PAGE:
Intricacy – Thai Art by NUS Students

The Department of Southeast Asian Studies is proud to present ‘Intricacy‘, a Thai Art exhibition by students of module SE3224 Thai Drawing and Painting.

The exhibition will be held at the NUS Central Library from 9 to 14 September 2015. It is located outside the library restricted area and is open to all.

For directions to NUS Central Library, please go to NUS Campus map:

Intricacy Thai Art Exhibition 9-14 Sept 2015

Buddhist values brought to life, artistically; Murals are anthropologist’s labour of love at temple

Saturday 29 November 2014, The Straits Times.

INSIDE Uttamayanmuni Temple in Choa Chu Kang, the biggest of six Thai buddhist temples in Singaproe, one man has quietly taken on a project that could span decades.

Associate professor Irving Johnson of the National University of Singapore Southeast Asian studies is spending most of the school break at the temple’s main shrine, filling its white panels with scenes from religious texts.

It is a dream come true for the 42-year-old Singaporean who worshipped at the temple as a child with his Thai Buddhist mother.

He had spent many an afternoon dreaming about painting the walls to resemble the elaborate murals that adorn the walls of its majestic counterparts in Bangkok.

“I’ve been trapped in a cycle of work year-to-year. I’m finally fulfilling my dream. There is an intense feeling of satisfaction in seeing colour and stories light up plain cement,” he said.

Dr Johnson, who started on the murals in 2012, estimated that it would take 30 years to transform the shrine’s 30 or so panels into a rich tapestry of paintings.

Each panel has more than a hundred hand-painted characters, each about the size of a tea cup. It is so detailed the sarongs of the upper-class female characters are painted with different patterns.

Such a massive undertaking usually requires a team of 20 skilled Thai artists to complete over a decade.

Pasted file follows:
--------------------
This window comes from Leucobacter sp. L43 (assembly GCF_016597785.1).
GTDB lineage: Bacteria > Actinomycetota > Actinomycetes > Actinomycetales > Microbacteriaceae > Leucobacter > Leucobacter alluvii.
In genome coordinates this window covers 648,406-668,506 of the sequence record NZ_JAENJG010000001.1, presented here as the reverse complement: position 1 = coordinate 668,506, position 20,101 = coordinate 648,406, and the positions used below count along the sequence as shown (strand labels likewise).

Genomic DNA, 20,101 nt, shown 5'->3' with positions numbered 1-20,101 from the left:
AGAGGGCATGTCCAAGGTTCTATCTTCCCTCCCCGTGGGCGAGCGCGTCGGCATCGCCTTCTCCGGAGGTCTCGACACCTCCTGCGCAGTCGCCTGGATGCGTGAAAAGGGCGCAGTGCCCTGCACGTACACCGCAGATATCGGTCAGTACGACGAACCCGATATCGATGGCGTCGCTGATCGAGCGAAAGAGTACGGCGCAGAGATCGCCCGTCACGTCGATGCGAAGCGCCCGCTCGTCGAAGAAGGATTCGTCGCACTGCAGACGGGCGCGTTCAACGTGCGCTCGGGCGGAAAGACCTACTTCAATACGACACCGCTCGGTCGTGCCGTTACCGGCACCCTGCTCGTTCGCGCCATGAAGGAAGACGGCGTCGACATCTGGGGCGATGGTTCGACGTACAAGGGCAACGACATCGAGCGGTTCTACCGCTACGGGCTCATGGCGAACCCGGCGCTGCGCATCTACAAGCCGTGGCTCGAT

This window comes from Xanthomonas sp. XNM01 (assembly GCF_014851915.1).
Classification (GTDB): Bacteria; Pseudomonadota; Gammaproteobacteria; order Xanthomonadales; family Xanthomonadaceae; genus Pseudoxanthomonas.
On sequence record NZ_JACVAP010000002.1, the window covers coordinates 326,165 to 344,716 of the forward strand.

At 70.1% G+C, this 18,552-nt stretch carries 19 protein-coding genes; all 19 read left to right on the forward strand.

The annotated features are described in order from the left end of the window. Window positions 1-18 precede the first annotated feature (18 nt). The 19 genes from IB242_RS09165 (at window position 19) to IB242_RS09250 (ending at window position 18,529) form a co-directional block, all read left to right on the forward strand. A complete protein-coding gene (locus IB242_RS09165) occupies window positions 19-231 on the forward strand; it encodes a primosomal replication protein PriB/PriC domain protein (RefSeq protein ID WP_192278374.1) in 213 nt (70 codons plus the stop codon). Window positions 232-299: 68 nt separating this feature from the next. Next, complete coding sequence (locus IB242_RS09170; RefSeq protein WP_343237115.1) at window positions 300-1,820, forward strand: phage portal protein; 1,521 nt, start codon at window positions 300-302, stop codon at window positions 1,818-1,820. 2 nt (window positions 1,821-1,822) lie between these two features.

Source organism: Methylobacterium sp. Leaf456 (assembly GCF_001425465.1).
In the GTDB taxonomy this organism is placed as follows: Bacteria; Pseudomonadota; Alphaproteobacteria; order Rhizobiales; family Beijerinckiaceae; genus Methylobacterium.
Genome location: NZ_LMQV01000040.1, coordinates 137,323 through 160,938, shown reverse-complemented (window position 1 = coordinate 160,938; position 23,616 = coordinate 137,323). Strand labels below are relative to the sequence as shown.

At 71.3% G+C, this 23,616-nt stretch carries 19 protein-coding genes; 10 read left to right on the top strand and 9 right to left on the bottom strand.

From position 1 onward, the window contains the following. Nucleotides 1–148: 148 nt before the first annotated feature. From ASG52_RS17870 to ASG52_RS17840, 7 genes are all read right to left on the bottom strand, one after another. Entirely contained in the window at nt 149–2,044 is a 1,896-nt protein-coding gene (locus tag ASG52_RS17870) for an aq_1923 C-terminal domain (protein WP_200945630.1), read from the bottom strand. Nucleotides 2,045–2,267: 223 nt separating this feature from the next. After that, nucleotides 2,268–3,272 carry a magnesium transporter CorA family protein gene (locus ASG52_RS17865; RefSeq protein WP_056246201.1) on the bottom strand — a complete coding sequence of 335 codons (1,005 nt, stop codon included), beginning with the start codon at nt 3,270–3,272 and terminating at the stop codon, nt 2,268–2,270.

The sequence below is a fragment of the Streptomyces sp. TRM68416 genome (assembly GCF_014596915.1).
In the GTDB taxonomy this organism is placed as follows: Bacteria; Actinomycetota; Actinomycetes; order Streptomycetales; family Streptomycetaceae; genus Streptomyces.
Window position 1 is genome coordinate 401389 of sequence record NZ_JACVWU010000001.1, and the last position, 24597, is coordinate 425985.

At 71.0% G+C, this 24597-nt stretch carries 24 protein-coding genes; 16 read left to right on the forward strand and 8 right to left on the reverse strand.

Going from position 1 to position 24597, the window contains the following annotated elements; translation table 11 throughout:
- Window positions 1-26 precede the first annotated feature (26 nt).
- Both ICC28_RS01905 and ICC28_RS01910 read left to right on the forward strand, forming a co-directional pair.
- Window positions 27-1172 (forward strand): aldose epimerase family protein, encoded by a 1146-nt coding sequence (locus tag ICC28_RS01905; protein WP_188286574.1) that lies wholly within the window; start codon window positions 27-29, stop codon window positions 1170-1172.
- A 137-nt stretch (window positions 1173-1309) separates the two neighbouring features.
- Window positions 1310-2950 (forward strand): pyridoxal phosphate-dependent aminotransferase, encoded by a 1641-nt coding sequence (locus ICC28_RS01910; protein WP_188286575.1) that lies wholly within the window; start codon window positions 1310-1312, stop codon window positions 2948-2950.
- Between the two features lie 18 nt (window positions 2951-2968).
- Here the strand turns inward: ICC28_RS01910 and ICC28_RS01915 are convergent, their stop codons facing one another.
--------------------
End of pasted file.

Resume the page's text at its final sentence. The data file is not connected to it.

Dr Johnson has completed two stories from the past lives of Buddha, including the story of the determined prince Mahachanok, who is saved from a shipwreck by the goddess of the ocean.

The temple could do with an artistic addition, said Abbot Phrakhru Udom Dhammavithes. “Eventually Singaporeans won’t have to fly to Thailand to enjoy Thai Buddhist art… it will be right in our own backyard,” he said, adding that the murals help convey Buddhist values.

Built in 1963, in a relatively quiet neighbourhood in Hong San Terrace, the temple receives about 5,000 visitors on occasions like Vesak Day.

Dr Johnson, an anthropologist who did O- and A-level art, gets help sometimes from students, worshippers and his mother. They fill in the acrylic base layer of each painting.

The self-taught classical Thai artist then adds in tones, secondary colours and other details such as gold leafing. He has also weaved in modern references: A scene depicted heaven and hell shows Nazi leader Adolf Hitler crushed under a boiling pot of oil.

While his eyesight has worsened since he started painting, Dr Johnson said:

“It’s not about me. It’s about leaving behind a legacy and making the temple even more traditional while enlivening its walls to befit its status as a social gathering place for the Thai and Singapore community.”

By Melody Zaccheus for The Straits 

View the original article.